CA is getting closer to ending the accounting fraud scandal that has plagued the company for the past four years.
Because CA complied with the terms of a deferred prosecution agreement formed in September 2004, US judge I. Leo Glasser dismissed all pending charges against the company, CA said.
CA had been charged with securities fraud and obstruction of justice for falsely recording software licensing revenues prematurely in order to boost financial results and then covering it up. But the company made a deal under which it agreed to cooperate with government investigations into the fraud and institute mechanisms to prevent such fraud in the future. If CA followed the terms of the deal, the judge agreed to dismiss the charges. Earlier this month an independent examiner reported that CA had indeed complied with the deferred prosecution agreement.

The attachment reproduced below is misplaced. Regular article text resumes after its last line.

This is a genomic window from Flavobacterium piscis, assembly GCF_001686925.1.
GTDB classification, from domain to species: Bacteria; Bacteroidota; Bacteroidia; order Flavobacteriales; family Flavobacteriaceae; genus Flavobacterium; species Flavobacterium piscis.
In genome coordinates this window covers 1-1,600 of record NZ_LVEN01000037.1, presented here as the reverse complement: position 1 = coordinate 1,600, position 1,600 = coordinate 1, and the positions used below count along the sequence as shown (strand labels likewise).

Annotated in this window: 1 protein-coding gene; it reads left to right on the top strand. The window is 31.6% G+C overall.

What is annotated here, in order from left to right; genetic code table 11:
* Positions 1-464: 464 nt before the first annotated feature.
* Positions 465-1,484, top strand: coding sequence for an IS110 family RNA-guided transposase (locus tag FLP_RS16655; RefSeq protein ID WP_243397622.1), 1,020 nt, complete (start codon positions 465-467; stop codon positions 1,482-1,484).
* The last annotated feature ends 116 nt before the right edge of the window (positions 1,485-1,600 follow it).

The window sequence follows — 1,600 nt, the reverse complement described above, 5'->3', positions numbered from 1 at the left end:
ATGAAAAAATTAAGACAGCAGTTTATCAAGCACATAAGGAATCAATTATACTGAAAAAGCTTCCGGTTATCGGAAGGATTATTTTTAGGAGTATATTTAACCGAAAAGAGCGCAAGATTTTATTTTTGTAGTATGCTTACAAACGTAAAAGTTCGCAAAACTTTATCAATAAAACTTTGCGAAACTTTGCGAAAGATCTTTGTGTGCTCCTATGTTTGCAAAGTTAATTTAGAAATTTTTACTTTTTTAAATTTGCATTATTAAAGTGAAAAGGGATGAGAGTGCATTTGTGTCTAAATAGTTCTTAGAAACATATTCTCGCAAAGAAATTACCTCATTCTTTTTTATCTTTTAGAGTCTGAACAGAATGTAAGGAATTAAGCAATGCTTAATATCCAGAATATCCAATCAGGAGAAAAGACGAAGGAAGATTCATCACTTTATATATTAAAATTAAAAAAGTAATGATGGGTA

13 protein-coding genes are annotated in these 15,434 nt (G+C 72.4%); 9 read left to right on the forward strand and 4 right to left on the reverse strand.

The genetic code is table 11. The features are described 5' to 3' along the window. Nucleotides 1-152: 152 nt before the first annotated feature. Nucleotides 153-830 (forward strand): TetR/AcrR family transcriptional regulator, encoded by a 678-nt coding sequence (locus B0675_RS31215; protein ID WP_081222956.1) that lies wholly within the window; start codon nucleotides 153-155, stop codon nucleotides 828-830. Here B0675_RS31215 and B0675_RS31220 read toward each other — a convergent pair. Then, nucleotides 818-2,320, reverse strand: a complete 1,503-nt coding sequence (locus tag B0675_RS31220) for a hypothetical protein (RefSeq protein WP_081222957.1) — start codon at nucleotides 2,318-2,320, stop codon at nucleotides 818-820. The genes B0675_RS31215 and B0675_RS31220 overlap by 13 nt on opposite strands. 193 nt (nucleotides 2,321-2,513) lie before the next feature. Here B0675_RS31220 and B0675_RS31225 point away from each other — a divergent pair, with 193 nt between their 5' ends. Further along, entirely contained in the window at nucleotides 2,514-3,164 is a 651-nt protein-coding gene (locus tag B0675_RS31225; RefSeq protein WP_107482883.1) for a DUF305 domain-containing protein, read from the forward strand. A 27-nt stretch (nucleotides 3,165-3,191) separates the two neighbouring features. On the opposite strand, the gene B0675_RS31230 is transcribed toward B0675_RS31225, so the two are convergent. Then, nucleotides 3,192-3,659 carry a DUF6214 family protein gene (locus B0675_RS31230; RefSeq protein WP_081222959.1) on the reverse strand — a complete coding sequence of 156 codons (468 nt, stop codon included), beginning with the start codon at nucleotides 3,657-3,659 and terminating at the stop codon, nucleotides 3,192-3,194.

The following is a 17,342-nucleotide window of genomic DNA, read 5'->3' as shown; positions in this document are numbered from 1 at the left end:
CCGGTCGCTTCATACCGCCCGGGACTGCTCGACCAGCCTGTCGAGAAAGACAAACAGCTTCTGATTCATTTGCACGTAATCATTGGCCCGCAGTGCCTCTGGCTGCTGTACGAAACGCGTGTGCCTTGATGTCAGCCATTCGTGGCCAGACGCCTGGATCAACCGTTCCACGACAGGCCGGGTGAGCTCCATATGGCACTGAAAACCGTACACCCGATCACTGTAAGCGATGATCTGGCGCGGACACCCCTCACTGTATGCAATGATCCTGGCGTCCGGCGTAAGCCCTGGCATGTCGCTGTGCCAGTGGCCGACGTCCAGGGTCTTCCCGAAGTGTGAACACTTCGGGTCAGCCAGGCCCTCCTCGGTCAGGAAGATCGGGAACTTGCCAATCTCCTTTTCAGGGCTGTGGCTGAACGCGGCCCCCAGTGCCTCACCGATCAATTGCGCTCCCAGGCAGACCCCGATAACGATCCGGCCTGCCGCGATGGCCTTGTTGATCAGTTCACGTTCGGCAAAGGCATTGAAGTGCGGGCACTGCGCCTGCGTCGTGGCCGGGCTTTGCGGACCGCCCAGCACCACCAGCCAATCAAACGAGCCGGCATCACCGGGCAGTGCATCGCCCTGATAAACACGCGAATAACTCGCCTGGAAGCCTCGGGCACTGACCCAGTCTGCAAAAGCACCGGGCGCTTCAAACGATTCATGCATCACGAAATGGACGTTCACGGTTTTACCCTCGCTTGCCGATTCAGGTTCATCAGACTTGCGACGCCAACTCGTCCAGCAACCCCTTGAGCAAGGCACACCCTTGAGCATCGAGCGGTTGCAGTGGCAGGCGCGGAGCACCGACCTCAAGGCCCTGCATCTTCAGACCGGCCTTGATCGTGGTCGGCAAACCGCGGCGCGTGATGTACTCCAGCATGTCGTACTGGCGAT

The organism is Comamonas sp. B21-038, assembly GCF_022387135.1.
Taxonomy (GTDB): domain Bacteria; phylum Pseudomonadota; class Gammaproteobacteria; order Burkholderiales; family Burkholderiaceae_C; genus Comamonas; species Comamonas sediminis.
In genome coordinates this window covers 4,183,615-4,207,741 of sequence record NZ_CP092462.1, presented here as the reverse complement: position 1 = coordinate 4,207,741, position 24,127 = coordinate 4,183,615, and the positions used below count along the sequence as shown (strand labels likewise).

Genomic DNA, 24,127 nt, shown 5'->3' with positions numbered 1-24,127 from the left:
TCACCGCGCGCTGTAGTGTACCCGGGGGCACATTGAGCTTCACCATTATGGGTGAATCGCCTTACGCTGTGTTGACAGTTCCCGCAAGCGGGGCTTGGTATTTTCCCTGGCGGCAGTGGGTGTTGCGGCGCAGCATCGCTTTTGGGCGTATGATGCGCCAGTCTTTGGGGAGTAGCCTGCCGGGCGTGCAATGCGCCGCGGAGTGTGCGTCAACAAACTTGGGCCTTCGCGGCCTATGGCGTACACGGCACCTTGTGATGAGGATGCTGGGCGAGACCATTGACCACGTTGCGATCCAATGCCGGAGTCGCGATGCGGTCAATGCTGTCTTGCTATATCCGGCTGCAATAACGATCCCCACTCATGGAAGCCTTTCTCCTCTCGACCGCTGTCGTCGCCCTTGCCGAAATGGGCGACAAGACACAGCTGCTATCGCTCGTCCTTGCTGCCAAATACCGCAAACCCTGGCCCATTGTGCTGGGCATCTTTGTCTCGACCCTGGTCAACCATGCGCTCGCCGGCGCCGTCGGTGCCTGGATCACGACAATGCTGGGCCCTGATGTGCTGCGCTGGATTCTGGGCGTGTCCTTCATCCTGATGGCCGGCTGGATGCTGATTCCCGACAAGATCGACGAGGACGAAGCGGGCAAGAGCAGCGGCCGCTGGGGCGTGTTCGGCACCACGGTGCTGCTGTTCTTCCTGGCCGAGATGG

In criminal cases, former CA executives have been sentenced to jail and fined for their roles in the accounting fraud, which went on from the mid-1980s through to 2001. Some of the company's executives were also found to have obstructed the government's investigation of the practice.
Sanjay Kumar, a former chief executive of CA, was recently ordered to pay $1bn (£500m) to victims of the fraud and he was sentenced to 12 years in jail. The former head of worldwide sales at the company, Stephen Richards, was recently sentenced to seven years in jail for his part in the financial fraud. Other executives have also been found culpable and CA has agreed to pay $225m (£112.5m) to a restitution fund for victims of the fraud.